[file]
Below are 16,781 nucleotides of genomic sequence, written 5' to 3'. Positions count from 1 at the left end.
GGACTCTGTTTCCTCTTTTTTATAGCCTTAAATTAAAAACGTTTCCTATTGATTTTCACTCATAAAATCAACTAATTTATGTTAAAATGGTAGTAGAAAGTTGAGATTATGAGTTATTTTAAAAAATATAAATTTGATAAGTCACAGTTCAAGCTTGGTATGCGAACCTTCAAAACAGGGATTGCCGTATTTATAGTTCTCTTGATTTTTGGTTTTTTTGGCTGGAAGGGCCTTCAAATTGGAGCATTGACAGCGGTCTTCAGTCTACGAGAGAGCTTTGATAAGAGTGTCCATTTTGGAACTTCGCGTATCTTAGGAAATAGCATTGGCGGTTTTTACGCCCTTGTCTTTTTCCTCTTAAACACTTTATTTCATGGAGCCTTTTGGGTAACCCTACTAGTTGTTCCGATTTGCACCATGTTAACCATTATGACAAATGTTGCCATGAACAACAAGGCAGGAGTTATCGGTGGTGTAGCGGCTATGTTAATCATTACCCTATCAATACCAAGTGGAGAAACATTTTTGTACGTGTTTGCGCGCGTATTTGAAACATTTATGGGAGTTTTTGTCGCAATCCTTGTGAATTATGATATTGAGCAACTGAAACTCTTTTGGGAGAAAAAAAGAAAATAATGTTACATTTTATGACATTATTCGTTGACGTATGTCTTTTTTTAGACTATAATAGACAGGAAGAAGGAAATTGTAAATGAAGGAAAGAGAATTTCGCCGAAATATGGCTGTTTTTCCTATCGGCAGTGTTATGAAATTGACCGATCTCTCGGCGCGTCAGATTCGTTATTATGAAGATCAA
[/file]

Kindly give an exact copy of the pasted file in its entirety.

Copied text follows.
Below are 16,781 nucleotides of genomic sequence, written 5' to 3'. Positions count from 1 at the left end.
GGACTCTGTTTCCTCTTTTTTATAGCCTTAAATTAAAAACGTTTCCTATTGATTTTCACTCATAAAATCAACTAATTTATGTTAAAATGGTAGTAGAAAGTTGAGATTATGAGTTATTTTAAAAAATATAAATTTGATAAGTCACAGTTCAAGCTTGGTATGCGAACCTTCAAAACAGGGATTGCCGTATTTATAGTTCTCTTGATTTTTGGTTTTTTTGGCTGGAAGGGCCTTCAAATTGGAGCATTGACAGCGGTCTTCAGTCTACGAGAGAGCTTTGATAAGAGTGTCCATTTTGGAACTTCGCGTATCTTAGGAAATAGCATTGGCGGTTTTTACGCCCTTGTCTTTTTCCTCTTAAACACTTTATTTCATGGAGCCTTTTGGGTAACCCTACTAGTTGTTCCGATTTGCACCATGTTAACCATTATGACAAATGTTGCCATGAACAACAAGGCAGGAGTTATCGGTGGTGTAGCGGCTATGTTAATCATTACCCTATCAATACCAAGTGGAGAAACATTTTTGTACGTGTTTGCGCGCGTATTTGAAACATTTATGGGAGTTTTTGTCGCAATCCTTGTGAATTATGATATTGAGCAACTGAAACTCTTTTGGGAGAAAAAAAGAAAATAATGTTACATTTTATGACATTATTCGTTGACGTATGTCTTTTTTTAGACTATAATAGACAGGAAGAAGGAAATTGTAAATGAAGGAAAGAGAATTTCGCCGAAATATGGCTGTTTTTCCTATCGGCAGTGTTATGAAATTGACCGATCTCTCGGCGCGTCAGATTCGTTATTATGAAGATCAA